A Critique of Dr. Liz Gershoff's1 Review of Corporal Punishment

Robert E. Larzelere, Ph.D.

Associate Professor of Psychology

University of Nebraska Medical Center

June 2002

Dr. Gershoff's review of scientific studies cannot help parents decide whether to use spanking or not, because of two major problems. Dr. Gershoff herself noted the first problem, that there is no scientific basis for any detrimental outcomes being causeda by corporal punishment: "parental corporal punishment cannot be identified . . . as the cause of these child behaviors" (p. 550). She cites spanking as guilty by association, which would never hold up in a court of law.

Better research has shown that it is the excessive child misbehavior that leads to a wide range of detrimental outcomes, not the use of moderate corporal punishment. This excessive misbehavior leads parents to use all disciplinary tactics more frequently, not just spanking. In children under 13, most studies that also investigated other disciplinary methodsb found those methods to be more strongly associated with aggressive-type outcomes and noncompliance than was corporal punishment.2-11

A second problem is that 65% of the studies in Dr. Gershoff's review measured overly severe corporal punishment, such as slapping in the face (7 studies), beatings (3 studies), or hitting with a fist and causing bruises or cuts (1 study). Most of her summary information is thus dominated by overly severe corporal punishment, clouding the issue further about nonabusive spanking. The few studies that explicitly ruled out abusive or violent parenting reported beneficial child outcomes as often as not.2 3 5 6 12 13

How parents use spanking is more important than whether they use it - as with any other disciplinary method: In contrast to Dr. Gershoff's conclusions, the best research shows that nonabusive spanking is effective with 2- to 6-year-old children when used to back up milder disciplinary methods, such as reasoning and time out.14 15 Such usage is not only effective in reducing defiance and fighting, but children then cooperate better with the milder discipline methods, rendering further spanking less necessary. Four studies in Dr. Gershoff's review2 3 5 6 and four additional studies4 7 8 16 provide causal evidence of the benefits of that approach, and no study contradicts it. It is clear, however, that overuse of corporal punishment in severity or frequency can be harmful to children.

aGershoff's review mostly summarizes correlations ("associations"), but correlations do not prove causation. Being in a hospital is associated with detrimental outcomes (e.g., greater likelihood of death), but it does not cause an increased likelihood of death. Instead, the actual cause is the problem that led to the hospitalization. This is generally true of all corrective interventions, whether medical (radiation treatment), psychological (marital counseling), educational (Head Start), or parental (disciplinary responses to misbehavior). Detrimental outcomes are more likely for recipients of all those corrective interventions, compared to people who did not need those corrective interventions.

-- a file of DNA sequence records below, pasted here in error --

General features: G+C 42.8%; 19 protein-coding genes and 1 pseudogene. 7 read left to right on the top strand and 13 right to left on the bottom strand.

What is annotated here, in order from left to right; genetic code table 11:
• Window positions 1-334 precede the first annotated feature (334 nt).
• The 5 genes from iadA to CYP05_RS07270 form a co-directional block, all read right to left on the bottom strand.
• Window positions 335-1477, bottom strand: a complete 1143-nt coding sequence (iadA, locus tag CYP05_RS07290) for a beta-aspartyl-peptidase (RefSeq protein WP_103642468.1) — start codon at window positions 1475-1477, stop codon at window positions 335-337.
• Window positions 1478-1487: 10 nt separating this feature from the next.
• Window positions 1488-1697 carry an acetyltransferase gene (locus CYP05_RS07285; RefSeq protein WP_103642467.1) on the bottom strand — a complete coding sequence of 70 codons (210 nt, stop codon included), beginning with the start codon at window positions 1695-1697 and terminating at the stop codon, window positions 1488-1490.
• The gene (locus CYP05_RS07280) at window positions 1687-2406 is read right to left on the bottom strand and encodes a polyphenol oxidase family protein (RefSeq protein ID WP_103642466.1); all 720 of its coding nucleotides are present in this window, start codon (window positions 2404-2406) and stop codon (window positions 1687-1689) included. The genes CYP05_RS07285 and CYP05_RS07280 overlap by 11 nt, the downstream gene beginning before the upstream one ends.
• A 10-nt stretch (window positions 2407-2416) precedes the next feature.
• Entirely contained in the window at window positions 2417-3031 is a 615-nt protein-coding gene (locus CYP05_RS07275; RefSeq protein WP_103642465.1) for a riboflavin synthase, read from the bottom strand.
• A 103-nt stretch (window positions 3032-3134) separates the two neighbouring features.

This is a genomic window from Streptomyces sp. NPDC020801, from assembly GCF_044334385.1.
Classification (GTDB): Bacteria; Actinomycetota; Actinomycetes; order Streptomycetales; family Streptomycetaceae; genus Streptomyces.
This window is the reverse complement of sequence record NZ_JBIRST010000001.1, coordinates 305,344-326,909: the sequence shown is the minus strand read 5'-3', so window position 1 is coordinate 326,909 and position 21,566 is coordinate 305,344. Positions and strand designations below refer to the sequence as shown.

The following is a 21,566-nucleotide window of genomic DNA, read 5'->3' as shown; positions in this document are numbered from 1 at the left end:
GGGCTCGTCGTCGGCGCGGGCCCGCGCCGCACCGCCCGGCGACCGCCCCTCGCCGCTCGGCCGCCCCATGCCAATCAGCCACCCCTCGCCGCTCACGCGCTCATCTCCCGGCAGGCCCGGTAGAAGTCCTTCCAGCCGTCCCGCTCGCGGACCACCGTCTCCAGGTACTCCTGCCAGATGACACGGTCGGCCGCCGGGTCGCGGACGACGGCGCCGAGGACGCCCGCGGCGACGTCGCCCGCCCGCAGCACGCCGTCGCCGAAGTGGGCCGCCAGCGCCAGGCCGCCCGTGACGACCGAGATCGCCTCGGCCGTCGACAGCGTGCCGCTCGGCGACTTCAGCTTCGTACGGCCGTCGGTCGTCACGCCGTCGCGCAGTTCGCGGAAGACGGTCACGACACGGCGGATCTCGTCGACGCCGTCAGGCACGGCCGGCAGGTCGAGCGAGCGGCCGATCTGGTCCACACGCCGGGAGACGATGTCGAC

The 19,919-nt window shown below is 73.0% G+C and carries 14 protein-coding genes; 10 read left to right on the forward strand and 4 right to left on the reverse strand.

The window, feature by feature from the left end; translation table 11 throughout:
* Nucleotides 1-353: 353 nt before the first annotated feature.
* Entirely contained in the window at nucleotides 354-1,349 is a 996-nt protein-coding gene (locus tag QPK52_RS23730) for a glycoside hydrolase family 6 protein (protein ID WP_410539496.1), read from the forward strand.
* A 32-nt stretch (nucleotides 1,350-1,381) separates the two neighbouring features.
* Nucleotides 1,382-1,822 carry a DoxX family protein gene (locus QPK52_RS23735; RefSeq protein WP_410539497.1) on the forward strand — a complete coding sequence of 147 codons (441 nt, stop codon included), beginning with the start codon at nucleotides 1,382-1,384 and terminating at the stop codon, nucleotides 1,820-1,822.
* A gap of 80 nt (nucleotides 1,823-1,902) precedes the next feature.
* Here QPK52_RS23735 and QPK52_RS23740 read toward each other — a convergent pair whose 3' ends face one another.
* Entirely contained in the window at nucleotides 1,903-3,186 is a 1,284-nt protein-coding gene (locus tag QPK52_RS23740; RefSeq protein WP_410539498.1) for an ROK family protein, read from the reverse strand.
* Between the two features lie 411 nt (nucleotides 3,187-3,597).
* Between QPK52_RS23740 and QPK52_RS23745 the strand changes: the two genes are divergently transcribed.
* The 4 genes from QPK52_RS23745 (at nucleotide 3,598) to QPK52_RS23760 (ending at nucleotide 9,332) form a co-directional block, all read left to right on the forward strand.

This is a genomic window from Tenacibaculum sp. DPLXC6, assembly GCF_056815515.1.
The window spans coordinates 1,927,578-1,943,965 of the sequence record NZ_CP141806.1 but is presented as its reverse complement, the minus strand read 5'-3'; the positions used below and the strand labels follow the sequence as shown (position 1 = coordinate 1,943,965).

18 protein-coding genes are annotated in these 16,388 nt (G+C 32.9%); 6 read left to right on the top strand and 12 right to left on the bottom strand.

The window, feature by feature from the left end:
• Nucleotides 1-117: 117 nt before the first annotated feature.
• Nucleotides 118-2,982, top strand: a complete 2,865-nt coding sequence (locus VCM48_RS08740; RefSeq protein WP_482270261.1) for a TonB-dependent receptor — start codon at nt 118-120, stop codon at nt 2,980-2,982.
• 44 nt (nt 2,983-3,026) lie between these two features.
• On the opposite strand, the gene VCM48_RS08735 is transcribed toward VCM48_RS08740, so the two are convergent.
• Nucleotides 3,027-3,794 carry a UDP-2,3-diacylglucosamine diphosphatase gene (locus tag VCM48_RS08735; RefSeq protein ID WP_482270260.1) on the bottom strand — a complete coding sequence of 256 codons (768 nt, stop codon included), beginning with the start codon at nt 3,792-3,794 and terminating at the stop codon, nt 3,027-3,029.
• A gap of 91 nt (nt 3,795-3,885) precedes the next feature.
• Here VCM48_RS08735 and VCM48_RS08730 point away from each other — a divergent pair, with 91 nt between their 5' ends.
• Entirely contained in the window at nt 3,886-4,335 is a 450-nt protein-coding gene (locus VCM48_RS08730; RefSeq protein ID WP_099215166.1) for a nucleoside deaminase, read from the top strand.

bAlternative disciplinary methods include removing privileges, time out (isolation), reasoning, restraint, ignoring, scolding, love withdrawal, brief room isolation, diverting, child-determined release from time out, and reasoning combined with nonphysical punishment.Of these, only a brief room isolation, diverting, and reasoning combined with nonphysical punishment were associated with less aggressive-type behavior or noncompliance than was corporal punishment, but to a degree that was not scientifically reliable ("statistically significant") in any study.

References

1. Gershoff ET. Parental corporal punishment and associated child behaviors and experiences: A meta-analytic and theoretical review. Psychological Bulletin 2002. 2. Bean AW, Roberts MW. The effect of time-out release contingencies on changes in child noncompliance. Journal of Abnormal Child Psychology 1981;9:95-105. 3. Day DE, Roberts MW. An analysis of the physical punishment component of a parent training program. Journal of Abnormal Child Psychology 1983;11:141-152. 4. Roberts MW. Enforcing chair timeouts with room timeouts. Behavior Modification 1988;12:353-370. 5. Roberts MW, Powers SW. Adjusting chair timeout enforcement procedures for oppositional children. Behavior Therapy 1990;21:257-271. 6. Larzelere RE, Schneider WN, Larson DB, Pike PL. The effects of discipline responses in delaying toddler misbehavior recurrences. Child & Family Behavior Therapy 1996;18:35-57. 7. Larzelere RE, Sather PR, Schneider WN, Larson DB, Pike PL. Punishment enhances reasoning's effectiveness as a disciplinary response to toddlers. Journal of Marriage and the Family 1998;60:388-403. 8. Bernal ME, Duryee JS, Pruett HL, Burns BJ. Behavior modification and the brat syndrome. Journal of Consulting and Clinical Psychology 1968;32:447-455. 9. Straus MA, Mouradian VE. Impulsive corporal punishment by mothers and antisocial behavior and impulsiveness of children. Behavioral Sciences and the Law 1998;16:353-374. 10. Sears RR. Relation of early socialization experiences to aggression in middle childhood. Journal of Abnormal and Social Psychology 1961;63:466-492. 11. Yarrow MR, Campbell JD, Burton RV. Child rearing: An inquiry into research and methods. San Francisco: Jossey-Bass, 1968. 12. LaVoie JC. Punishment and adolescent self-control. Developmental Psychology 1973;8:16-24. 13. McCord J. Parental behavior in the cycle of aggression. Psychiatry 1988;51:14-23. 14. Larzelere RE. Combining love and limits in authoritative parenting. In: Westman JC, editor. Parenthood in America. Madison, WI: University of Wisconsin Press, 2001:81-89. 15. Larzelere RE. Child outcomes of nonabusive and customary physical punishment by parents: An updated literature review. Clinical Child and Family Psychology Review 2000;3(4):199-221. 16. Roberts MW. Resistance to timeout: Some normative data. Behavioral Assessment 1982;4:239-248.